Homeowners tend to take immense pride in the upkeep of their property, and for that reason a lot of them end up wanting to build something resembling a home workshop. This is no easy task, as you’ll need to designate space for the shop and then set it up as a place where you can work on projects and do repairs. But even if you don’t want to build an extension to your home or set up a standalone shed in the yard, you might be able to address your desire for a workshop simply by making some changes to an existing garage.
Clean Up Your Storage
The first order of business will be to maximise the amount of space available in your garage. A lot of us have relatively spacious garages that are cluttered with junk. Sometimes several years’ worth of accumulation of said junk! Doing a thorough cleaning and getting organised with storage can reveal just how much space you have and enable you to set up a work shop your own way. In a piece on organisation tips for a garage, DIY & Crafts focuses largely on the ideas of hanging racks and verticality where storage is concerned, but there are also some nice tips there about how to make the area look and feel a little more comfortable as well.
Collect DIY Equipment
Storage doesn’t much matter if you don’t have the proper tools and equipment to actually bother storing! This means making sure that you have a thorough and properly maintained toolkit, as well as any and all additional accessories for your projects. For instance, if you plan to do a lot of woodworking you may want a power saw and sanding materials. Screwfix describes a wide range of usefuls tools that can even be used for an variety of jobs, no matter what you’re looking to do in your new workshop. And there are any number of additional power tools and accessories that might come in handy for a variety of jobs. Do some thinking about what you’d like to use the workshop for, and stock up on the materials you need.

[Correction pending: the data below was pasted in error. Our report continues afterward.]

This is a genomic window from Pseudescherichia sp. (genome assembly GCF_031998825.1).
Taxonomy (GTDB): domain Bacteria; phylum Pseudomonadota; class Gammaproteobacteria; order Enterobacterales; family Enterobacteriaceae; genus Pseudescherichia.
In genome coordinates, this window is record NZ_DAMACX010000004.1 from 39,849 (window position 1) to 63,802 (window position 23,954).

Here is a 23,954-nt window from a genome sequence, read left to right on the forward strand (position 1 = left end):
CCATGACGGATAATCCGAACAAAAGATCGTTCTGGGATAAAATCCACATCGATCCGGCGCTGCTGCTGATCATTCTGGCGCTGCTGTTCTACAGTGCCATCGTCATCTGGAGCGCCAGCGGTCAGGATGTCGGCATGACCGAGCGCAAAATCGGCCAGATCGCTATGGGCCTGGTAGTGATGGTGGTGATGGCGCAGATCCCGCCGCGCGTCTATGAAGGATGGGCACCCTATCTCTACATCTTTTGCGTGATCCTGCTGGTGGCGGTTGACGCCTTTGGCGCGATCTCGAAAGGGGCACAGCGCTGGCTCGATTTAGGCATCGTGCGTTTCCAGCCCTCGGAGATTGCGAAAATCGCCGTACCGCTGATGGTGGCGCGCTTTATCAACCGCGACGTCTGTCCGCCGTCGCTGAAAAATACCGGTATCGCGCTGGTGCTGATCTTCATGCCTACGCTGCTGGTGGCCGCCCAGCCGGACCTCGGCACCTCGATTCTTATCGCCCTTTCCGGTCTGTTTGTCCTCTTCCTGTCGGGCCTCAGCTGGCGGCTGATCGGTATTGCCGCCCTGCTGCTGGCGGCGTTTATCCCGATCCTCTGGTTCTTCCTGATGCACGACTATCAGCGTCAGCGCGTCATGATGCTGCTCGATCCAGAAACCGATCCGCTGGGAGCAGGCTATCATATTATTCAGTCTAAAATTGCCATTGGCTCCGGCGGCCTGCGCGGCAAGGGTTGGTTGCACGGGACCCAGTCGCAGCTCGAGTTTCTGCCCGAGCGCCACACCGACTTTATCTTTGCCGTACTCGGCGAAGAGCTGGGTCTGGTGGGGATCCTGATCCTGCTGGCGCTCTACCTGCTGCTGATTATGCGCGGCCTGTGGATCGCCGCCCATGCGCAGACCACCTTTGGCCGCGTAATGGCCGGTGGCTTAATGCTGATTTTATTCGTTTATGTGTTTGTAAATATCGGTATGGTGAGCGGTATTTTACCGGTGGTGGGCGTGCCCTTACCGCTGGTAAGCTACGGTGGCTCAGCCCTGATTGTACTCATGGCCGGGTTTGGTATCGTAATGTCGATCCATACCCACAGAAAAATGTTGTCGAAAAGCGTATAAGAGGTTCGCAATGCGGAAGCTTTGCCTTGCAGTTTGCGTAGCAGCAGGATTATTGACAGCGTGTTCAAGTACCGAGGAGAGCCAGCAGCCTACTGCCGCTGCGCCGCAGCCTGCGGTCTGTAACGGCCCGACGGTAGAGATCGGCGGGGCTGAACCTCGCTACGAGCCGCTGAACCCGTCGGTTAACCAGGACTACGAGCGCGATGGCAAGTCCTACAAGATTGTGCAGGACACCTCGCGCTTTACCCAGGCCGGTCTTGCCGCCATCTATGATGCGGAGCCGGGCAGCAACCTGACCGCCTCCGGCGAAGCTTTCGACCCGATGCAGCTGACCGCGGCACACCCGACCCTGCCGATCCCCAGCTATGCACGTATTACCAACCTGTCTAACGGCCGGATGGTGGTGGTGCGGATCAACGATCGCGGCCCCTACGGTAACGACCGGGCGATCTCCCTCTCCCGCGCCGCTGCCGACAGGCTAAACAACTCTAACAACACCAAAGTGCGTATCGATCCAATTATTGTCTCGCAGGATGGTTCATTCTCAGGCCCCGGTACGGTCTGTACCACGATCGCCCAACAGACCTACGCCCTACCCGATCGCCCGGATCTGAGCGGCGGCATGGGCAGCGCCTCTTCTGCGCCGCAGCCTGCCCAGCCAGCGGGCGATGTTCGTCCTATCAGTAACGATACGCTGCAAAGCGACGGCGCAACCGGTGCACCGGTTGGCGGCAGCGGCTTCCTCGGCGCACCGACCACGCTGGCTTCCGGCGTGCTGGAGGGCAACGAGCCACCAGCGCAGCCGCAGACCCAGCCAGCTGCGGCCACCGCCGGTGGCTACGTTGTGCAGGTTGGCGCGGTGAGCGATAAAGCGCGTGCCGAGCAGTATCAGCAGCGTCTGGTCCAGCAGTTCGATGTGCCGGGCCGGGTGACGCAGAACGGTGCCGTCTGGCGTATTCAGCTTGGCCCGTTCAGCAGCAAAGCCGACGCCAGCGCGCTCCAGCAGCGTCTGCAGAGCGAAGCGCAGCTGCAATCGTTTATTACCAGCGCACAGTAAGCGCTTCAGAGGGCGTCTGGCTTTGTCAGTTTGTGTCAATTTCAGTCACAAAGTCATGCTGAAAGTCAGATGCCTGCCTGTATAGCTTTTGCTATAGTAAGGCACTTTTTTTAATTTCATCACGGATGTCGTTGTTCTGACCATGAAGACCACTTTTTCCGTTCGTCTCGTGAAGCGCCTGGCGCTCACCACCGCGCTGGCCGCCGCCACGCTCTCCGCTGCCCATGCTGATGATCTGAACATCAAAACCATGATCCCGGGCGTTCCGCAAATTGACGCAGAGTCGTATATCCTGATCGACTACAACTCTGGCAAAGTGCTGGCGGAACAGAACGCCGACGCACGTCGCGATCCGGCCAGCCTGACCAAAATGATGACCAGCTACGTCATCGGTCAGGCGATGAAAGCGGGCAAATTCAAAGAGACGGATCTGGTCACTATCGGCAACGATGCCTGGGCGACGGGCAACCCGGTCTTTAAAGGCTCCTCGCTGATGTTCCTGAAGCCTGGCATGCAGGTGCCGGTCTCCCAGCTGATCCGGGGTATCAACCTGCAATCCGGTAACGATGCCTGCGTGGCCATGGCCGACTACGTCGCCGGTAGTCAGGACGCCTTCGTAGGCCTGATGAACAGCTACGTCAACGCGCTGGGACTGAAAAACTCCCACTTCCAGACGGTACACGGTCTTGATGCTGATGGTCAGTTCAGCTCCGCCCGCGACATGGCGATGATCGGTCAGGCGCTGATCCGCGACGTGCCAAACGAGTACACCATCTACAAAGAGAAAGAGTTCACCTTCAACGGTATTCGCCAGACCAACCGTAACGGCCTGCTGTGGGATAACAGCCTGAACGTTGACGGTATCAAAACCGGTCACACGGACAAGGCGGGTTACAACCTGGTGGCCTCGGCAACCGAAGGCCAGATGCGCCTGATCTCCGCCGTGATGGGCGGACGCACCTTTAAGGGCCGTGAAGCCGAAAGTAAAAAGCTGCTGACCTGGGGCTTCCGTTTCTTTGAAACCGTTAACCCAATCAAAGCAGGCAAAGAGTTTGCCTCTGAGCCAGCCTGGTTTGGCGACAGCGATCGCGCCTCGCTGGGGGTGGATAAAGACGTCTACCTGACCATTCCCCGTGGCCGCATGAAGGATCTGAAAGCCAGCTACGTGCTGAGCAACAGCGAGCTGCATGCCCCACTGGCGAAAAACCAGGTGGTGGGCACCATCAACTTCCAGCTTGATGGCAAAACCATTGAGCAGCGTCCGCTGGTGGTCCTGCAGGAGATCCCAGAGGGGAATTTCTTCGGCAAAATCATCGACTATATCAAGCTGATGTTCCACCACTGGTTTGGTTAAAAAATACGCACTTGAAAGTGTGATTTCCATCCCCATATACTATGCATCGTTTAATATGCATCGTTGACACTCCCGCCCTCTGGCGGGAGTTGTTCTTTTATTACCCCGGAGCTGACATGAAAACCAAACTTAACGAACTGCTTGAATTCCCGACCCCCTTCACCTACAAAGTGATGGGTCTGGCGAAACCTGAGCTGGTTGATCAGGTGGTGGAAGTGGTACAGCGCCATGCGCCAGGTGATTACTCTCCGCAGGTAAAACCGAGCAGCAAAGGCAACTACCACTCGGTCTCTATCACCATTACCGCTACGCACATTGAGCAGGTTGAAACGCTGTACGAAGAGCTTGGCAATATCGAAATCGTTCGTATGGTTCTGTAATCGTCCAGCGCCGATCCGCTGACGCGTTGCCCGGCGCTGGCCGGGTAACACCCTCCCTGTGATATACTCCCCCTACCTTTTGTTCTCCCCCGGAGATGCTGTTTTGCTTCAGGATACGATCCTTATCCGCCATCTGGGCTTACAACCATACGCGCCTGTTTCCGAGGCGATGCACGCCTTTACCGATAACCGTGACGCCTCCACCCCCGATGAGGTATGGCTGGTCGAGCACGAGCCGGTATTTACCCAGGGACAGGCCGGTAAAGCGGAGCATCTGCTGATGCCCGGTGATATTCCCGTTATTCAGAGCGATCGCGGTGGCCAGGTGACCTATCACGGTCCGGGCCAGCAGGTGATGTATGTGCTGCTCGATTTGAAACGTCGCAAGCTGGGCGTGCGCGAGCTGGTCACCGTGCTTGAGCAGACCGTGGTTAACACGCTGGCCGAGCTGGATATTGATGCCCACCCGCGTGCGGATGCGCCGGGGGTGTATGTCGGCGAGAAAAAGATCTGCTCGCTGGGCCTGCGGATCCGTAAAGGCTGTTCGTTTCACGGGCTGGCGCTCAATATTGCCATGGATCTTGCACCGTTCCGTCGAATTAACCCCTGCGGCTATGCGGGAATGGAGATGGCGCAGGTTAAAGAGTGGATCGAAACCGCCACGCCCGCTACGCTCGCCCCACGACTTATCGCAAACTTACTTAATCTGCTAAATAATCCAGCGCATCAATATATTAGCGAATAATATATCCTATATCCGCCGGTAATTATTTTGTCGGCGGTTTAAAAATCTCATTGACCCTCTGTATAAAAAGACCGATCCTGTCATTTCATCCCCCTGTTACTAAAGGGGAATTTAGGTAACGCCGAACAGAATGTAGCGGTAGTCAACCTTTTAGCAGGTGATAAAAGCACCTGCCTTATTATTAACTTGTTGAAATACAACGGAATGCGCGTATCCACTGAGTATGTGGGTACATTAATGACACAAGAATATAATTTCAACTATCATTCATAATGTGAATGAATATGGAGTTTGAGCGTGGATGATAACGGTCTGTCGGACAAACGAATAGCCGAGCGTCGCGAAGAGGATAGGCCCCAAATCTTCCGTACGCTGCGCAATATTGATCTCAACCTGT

One of the only drawbacks to using a garage as a workshop is that it might have inadequate electrical outlets and overhead lighting. Both of these details are mentioned by Lifehacker in an article specifically about transforming a garage into a workshop, and both need to be addressed before you can get a whole lot done. Yes, there are some crude solutions like bringing in high-powered lanterns or running extension cords around the perimeter to charge your equipment as needed. But as the article recommends, it’s best to actually solve these problems by installing additional power outlets and, if necessary, permanent lighting. You’ll be glad you’ve done it if you start spending significant time in your new workshop.
Don’t Forget Comfort
You don’t have a whole lot of space to dedicate to comfort—after all, you aren’t building a lounge—but a few little touches to make the workshop more enjoyable and comfortable can go a long way. For instance, you might want to invest in a stool with a back and armrests rather than a typical workbench chair. You might also consider smaller things, like a miniature refrigerator stocked with refreshing beverages, or a sound system to keep you entertained while you work. In short, the focus should be on productivity, but a little touch here or there for your own satisfaction can make it that much more fun to get to work.